Feasibility Study on Environmentally Friendly Transport Services Hung Shui Kiu/Ha Tsuen New Development Area and Adjacent Areas | WWF Hong Kong

Feasibility Study on Environmentally Friendly Transport Services Hung Shui Kiu/Ha Tsuen New Development Area and Adjacent Areas

Posted
23 January 2020


Government leadership is needed to enable zero carbon town planning, so our community can realise a shared vision to transform Hong Kong into Asia’s most sustainable city, with a strong emphasis on long-term decarbonisation and people-centric strategies.

Putting sustainability at the centre of policy decision making in urban planning is necessary in the face of the climate crisis, with global warming projections that exceed 1.5°C above pre-industrial level, that will result in intensified natural disasters, financial losses for cities, with health costs. Hong Kong’s Ecological Footprint is the second worst per-capita in the Asia-Pacific region and the tenth worst globally. Eight per cent of our Ecological Footprint comes from personal transportation.

Urban planning of New Development areas requires selecting transport systems that are low carbon in terms of the carbon footprint in both building transport infrastructure and then operating transport services. WWF considers adopting Urban Green principles with public mass transit systems linked to local area feeder electric bus services, cycleways and pedestrian areas, with connected green spaces for quality living. Sustainable urban mobility supports a shift to electric vehicles, both private cars and buses with sufficient EV charging stations.

In response to the government public consultation regarding environmentally friendly transport services in Hung Shui Kiu and Ha Tsuen new development area and adjacent areas, WWF recommends:

  1. An Electric Green Bus System as this can best provide a flexible sustainable transport feeder service that minimizes carbon emissions and sufficiently addresses the mobility needs of the community, whilst being cost-effective and adaptive to changing demands of that community.

  2. Creating walkable city areas with good connectivity to mass transport , feeder bus services , cycling paths and pedestrian areas for the last mile connectivity from mass transit services: Services based on connectivity to urban areas and transportation interchanges nearby is the key to encourage the use of the public transport system as a preferred mode of travelling.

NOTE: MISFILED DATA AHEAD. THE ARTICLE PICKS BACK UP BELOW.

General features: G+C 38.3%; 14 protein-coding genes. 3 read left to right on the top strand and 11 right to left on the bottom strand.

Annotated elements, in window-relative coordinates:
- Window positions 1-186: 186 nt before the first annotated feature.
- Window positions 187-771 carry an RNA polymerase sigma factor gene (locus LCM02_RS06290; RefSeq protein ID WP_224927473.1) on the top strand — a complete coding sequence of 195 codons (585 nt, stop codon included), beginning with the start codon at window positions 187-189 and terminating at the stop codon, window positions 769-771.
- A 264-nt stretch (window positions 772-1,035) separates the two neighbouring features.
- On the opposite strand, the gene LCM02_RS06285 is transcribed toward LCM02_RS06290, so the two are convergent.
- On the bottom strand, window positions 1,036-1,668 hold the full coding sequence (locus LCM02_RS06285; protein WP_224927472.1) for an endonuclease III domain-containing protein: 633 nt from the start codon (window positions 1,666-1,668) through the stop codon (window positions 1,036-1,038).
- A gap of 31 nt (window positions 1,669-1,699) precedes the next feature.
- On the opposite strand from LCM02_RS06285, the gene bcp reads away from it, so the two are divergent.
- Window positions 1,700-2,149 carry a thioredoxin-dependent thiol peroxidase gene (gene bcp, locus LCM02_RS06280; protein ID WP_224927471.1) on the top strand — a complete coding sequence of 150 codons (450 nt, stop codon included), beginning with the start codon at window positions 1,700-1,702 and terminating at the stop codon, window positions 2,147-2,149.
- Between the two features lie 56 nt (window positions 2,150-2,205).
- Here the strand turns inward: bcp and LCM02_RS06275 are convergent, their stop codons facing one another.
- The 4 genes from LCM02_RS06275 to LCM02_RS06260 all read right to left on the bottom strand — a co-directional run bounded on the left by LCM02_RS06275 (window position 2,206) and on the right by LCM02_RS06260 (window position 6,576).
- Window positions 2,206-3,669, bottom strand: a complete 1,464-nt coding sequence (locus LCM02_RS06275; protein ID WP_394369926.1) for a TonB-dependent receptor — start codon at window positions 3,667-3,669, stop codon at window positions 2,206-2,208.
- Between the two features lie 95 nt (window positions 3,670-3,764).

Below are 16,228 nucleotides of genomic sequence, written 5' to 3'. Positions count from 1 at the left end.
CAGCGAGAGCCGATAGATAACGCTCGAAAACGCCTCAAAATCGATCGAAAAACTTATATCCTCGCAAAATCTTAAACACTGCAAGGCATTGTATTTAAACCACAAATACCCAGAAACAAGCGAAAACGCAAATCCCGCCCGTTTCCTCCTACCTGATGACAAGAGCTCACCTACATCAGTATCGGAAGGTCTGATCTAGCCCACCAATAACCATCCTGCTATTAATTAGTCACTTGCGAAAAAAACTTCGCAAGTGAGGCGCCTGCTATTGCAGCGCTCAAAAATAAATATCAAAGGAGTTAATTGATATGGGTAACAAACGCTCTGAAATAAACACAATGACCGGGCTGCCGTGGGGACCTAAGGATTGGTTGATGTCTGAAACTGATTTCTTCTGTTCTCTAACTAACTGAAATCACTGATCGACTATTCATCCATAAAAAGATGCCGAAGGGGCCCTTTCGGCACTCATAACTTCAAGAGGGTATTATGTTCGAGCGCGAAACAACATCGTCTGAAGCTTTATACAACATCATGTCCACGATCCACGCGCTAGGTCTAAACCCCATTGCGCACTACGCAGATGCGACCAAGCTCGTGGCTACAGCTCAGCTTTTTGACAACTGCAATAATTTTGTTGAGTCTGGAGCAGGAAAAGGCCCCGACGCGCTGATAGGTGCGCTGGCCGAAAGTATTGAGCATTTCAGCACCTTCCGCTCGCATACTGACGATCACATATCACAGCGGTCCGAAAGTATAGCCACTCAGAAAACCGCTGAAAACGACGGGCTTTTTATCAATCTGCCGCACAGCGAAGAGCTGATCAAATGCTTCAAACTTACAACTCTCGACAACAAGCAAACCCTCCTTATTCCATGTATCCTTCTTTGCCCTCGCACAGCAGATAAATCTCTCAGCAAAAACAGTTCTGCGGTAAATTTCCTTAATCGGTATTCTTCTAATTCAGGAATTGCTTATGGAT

1. Adopting a renewable energy PV solar in infrastructure design to support a truly energy self-sustaining transportation system: To reach the ambitious 10% renewable energy goal by 2030, magnify solar PV technology, by placing solar PV systems on all possible large surface areas and vertical facades. To build a truly energy self-sustaining transportation system, it is necessary to integrate solar PV technology in the infrastructure design.

  2. Prioritising pedestrian commute paths in connected urban spaces with native-species trees and community gardens providing recreational space and activity: WWF believes in Urban Green design that benefits both nature and people includes carbon sequestration by sub-tropical forests, which can sequester 10 to 30 metric tonnes of carbon per hectare. A unique park in the city approach, where residents can interact with natural and managed ecology in connected urban green spaces.

  3. Transport services optimised by real-time data: Providing real-time transport services and journey data to support the use of public ransportation services, that can operate with cost-efficiency, good on-time performance and at frequencies to meet societal needs.

WWF looks forward to seeing the adoption of Urban Green principles in providing transport solutions that offer low carbon transport services within an attractive and sustainable cities environmtt. Addressing quality of life, health and recreation as well as public transport services can enable Hong Kong to become the most sustainable and liveable city in Asia.